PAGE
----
She said officials agreed to pay the ransom to ensure critical systems could be restored, but noted it will take some time for the university’s IT staff to apply the encryption keys to the infected machines.
“What happens is you pay the ransom and the bad guys physically provide the keys,” Dalgetty said Tuesday, noting more than 100 computers were affected by the virus.
“At this point, we do have some encrypted machines. We have not used any of the decryption keys.”
Dalgetty said university IT teams have been working around the clock for more than a week trying to fix the bug that affected email, Skype, wireless networks and other services. Users of university-issued computers were also advised to leave them off while under threat from the hackers.
In order to receive the keys, the school paid the equivalent of $20,000 CDN in Bitcoins, a digital currency considered largely anonymous and untraceable. As of Wednesday, the price in Canadian dollars for one Bitcoin is $739.65.
As for why the U of C admitted it paid the ransom, as well as releasing the cost, Dalgetty said it’s an effort to be transparent.
“We’re a public sector organization and we pride ourselves on our openness,” she said.
Kathy Macdonald is a former Calgary police officer and now a cybersecurity specialist who speaks across North America.
She said that a large organization such as the U of C was targeted is no surprise, as those who engage in so-called spear phishing often attack larger institutions in hopes of securing an easy payday.
“Typically, the attack comes through a phishing email targeted generally at a privileged employee that looks like it’s from somebody important,” said the 25-year veteran of Calgary’s police force.
“And once it’s in, it holds your system for ransom.”
She said hackers often do significant reconnaissance before mounting a cyber attack, noting social media, particularly LinkedIn, is a “treasure trove of information about an organization.”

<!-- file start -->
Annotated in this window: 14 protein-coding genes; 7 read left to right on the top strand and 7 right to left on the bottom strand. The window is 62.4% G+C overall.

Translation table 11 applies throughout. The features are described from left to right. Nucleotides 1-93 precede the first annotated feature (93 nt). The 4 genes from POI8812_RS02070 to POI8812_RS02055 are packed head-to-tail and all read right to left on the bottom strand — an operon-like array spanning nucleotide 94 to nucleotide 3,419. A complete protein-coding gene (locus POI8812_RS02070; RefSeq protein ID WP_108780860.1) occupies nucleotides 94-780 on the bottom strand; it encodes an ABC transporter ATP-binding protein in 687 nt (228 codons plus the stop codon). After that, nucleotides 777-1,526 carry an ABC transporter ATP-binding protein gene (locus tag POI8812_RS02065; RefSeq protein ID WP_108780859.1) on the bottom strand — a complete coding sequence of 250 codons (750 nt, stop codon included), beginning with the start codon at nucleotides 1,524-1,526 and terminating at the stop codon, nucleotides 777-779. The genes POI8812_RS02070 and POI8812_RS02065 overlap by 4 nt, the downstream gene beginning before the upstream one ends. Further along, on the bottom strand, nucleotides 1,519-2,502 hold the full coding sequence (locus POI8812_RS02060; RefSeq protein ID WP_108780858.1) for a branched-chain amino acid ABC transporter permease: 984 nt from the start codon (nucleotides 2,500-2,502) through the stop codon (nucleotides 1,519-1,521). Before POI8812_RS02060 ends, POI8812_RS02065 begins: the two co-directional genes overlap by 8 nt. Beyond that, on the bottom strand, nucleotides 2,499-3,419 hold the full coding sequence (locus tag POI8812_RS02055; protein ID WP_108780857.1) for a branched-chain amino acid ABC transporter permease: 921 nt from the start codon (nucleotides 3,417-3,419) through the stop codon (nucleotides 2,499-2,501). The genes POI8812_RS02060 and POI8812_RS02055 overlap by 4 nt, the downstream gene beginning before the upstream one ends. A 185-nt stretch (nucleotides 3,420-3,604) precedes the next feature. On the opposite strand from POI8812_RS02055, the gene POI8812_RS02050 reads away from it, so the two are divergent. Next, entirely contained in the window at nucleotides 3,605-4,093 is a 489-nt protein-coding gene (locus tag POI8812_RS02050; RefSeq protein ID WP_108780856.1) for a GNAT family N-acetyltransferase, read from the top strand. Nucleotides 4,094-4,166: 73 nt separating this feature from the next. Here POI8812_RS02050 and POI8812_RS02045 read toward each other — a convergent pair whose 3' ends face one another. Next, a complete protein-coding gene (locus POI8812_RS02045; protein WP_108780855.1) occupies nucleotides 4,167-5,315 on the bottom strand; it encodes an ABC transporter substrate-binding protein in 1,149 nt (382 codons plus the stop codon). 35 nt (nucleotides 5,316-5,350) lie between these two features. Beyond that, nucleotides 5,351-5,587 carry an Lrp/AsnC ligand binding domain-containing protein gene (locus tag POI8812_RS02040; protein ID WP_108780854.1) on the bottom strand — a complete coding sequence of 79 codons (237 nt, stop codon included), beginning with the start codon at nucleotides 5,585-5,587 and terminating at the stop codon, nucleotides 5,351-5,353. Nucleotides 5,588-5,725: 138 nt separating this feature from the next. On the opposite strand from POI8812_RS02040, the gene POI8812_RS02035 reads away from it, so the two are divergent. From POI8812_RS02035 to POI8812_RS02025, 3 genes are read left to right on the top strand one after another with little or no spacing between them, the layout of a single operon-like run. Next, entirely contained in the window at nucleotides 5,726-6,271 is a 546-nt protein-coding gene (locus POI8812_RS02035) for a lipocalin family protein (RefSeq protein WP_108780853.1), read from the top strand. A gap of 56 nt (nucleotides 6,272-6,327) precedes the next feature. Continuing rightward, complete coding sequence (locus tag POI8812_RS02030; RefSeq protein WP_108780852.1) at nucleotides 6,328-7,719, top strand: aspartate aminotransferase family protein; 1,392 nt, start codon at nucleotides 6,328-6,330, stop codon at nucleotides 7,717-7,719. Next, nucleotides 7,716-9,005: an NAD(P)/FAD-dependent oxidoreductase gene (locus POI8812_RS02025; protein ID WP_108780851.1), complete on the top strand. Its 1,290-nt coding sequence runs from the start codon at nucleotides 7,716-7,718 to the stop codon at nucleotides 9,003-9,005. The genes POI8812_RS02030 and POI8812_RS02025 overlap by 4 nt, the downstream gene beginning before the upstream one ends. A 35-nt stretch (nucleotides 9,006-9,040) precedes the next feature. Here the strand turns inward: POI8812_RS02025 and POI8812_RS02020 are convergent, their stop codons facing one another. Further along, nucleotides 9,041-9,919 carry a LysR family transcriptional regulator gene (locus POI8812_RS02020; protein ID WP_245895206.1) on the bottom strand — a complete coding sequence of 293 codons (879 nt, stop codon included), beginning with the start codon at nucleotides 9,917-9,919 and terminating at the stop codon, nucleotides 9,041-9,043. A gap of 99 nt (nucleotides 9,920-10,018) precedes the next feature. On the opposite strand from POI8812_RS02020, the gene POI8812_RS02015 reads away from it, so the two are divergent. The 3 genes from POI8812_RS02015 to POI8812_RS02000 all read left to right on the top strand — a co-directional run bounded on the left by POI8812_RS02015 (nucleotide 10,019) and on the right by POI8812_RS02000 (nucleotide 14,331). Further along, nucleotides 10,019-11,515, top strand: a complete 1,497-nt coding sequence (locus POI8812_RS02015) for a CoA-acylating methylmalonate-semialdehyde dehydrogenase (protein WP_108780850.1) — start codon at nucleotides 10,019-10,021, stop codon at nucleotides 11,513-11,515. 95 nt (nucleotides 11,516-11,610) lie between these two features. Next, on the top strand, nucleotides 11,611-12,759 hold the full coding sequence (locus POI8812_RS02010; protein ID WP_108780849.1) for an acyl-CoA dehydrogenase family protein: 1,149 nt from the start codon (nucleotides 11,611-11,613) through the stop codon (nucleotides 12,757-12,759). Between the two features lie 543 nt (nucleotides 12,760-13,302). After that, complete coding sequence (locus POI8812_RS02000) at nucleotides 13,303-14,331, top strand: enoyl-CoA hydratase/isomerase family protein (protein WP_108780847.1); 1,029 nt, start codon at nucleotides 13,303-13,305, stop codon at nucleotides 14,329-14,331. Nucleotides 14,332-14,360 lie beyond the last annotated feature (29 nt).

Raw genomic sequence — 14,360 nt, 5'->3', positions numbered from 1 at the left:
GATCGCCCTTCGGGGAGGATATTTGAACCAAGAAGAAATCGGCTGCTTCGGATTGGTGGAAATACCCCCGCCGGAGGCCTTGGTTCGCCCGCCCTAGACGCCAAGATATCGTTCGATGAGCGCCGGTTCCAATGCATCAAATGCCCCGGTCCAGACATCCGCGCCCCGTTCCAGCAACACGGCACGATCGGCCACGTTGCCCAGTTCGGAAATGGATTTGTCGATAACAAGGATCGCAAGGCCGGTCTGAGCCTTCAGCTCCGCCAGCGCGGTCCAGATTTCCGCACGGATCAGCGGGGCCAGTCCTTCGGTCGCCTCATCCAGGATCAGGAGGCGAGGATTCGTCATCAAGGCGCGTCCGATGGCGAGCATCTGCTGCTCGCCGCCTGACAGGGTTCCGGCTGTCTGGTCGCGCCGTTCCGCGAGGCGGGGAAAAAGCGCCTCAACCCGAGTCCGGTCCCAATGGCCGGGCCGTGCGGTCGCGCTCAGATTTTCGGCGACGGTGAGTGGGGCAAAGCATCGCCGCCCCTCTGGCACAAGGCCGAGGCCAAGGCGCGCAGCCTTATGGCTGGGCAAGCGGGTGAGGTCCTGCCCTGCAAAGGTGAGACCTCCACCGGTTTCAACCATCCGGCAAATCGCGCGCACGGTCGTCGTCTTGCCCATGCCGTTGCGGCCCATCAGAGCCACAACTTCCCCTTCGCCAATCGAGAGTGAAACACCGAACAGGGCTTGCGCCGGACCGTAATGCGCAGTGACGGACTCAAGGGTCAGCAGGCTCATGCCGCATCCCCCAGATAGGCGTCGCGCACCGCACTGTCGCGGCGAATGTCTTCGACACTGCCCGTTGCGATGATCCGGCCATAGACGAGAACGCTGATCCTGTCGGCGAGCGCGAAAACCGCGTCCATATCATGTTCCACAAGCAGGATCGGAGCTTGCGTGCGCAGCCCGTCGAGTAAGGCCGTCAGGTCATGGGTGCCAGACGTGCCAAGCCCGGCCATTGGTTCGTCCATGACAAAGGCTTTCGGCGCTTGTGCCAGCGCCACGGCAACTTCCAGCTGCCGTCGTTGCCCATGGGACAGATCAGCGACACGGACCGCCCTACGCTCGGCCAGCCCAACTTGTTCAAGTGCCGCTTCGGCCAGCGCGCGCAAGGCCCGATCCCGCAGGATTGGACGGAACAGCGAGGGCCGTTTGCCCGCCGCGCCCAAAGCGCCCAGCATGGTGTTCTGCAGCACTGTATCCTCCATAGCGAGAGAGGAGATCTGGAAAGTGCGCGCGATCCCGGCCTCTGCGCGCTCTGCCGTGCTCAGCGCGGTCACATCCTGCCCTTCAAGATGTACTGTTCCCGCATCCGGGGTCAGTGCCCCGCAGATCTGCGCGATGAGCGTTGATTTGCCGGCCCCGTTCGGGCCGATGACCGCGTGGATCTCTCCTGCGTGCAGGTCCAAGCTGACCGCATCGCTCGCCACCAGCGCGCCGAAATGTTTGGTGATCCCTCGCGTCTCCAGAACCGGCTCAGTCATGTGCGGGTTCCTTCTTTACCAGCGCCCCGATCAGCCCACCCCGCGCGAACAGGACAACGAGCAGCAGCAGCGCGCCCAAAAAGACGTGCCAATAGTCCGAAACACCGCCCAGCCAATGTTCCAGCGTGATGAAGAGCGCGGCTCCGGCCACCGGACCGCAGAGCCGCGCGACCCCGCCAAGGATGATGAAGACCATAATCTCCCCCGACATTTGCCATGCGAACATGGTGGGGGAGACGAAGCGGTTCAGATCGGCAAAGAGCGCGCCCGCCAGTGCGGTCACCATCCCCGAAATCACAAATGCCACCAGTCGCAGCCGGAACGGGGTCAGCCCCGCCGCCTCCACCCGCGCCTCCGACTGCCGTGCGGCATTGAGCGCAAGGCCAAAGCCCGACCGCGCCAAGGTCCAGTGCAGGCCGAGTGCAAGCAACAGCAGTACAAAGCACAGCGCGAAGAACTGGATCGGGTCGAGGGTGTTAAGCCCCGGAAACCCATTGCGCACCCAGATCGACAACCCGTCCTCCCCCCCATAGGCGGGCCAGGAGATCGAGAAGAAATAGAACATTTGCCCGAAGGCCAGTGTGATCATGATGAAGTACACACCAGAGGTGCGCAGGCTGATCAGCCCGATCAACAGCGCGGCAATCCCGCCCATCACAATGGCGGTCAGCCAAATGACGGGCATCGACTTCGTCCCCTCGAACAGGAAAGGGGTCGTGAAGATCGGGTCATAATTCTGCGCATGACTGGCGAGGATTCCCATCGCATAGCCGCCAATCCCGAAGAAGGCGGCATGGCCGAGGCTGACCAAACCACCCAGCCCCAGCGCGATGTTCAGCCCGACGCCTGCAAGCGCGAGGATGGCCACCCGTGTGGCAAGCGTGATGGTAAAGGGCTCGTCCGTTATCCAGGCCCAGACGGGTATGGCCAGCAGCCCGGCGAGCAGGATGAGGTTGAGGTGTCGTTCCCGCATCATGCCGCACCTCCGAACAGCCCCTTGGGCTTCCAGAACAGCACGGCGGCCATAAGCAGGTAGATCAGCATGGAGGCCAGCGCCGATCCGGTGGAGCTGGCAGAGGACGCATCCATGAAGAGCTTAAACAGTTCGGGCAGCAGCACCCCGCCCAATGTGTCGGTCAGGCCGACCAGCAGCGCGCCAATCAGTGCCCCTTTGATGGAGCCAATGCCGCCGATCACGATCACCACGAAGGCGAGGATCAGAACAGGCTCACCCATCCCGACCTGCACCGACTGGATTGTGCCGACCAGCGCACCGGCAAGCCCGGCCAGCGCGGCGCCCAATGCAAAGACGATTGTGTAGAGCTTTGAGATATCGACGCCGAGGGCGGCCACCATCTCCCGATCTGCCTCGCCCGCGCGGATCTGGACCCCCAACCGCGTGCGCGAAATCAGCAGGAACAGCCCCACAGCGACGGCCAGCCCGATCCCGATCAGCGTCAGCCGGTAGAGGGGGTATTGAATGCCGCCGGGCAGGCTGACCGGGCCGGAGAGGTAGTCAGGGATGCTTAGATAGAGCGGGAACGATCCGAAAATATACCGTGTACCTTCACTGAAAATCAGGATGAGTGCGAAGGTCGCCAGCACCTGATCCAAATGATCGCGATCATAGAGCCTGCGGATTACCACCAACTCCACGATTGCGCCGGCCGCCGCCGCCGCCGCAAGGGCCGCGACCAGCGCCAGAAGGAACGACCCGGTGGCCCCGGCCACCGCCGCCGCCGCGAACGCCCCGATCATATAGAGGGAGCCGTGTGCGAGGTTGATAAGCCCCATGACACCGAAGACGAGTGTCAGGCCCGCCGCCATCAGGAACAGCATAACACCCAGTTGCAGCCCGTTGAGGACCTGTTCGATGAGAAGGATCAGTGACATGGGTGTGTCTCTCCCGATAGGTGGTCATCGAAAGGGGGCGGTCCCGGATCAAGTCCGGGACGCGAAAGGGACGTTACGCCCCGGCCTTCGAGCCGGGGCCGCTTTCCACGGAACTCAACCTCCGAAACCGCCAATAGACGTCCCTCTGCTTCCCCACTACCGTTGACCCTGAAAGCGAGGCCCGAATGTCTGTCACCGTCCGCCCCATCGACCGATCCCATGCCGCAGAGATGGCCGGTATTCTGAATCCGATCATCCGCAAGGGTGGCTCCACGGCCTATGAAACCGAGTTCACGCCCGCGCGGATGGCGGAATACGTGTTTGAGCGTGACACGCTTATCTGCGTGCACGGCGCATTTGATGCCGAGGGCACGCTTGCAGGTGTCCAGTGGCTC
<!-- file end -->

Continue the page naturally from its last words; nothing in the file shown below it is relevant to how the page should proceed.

As the attacks become more prevalent, large organizations such as hospitals, universities and even government agencies are being forced to pay the ransoms to free their shackled systems.
A chain of hospitals in Washington, D.C., was hit in March, while a Los Angeles medical centre shelled out $17,000 earlier this year to hackers following a ransomware attack.
Macdonald said no organization is immune to such an attack, making network security, backing up data and user education critical to staving off a future incursion.
On Monday, email was again available to all faculty and staff, though through a different platform. Officials found no indication that any personal information or university data was compromised, Dalgetty said.
Dalgetty said the process of decryption is both time-consuming and complex, and doesn’t guarantee all systems will be restored or lost data recovered.
“We definitely still have some work to do. This is a long-term process,” she said.
“I think we, like other organizations subjected to these attacks, learned that continued vigilance is important.
“We’re working through it a day at a time.”
Calgary police are now investigating the breach, and Dalgetty said no information will be provided about the nature of the attack, specific actions taken to address it or how or if the hacker-provided decryption keys will be used.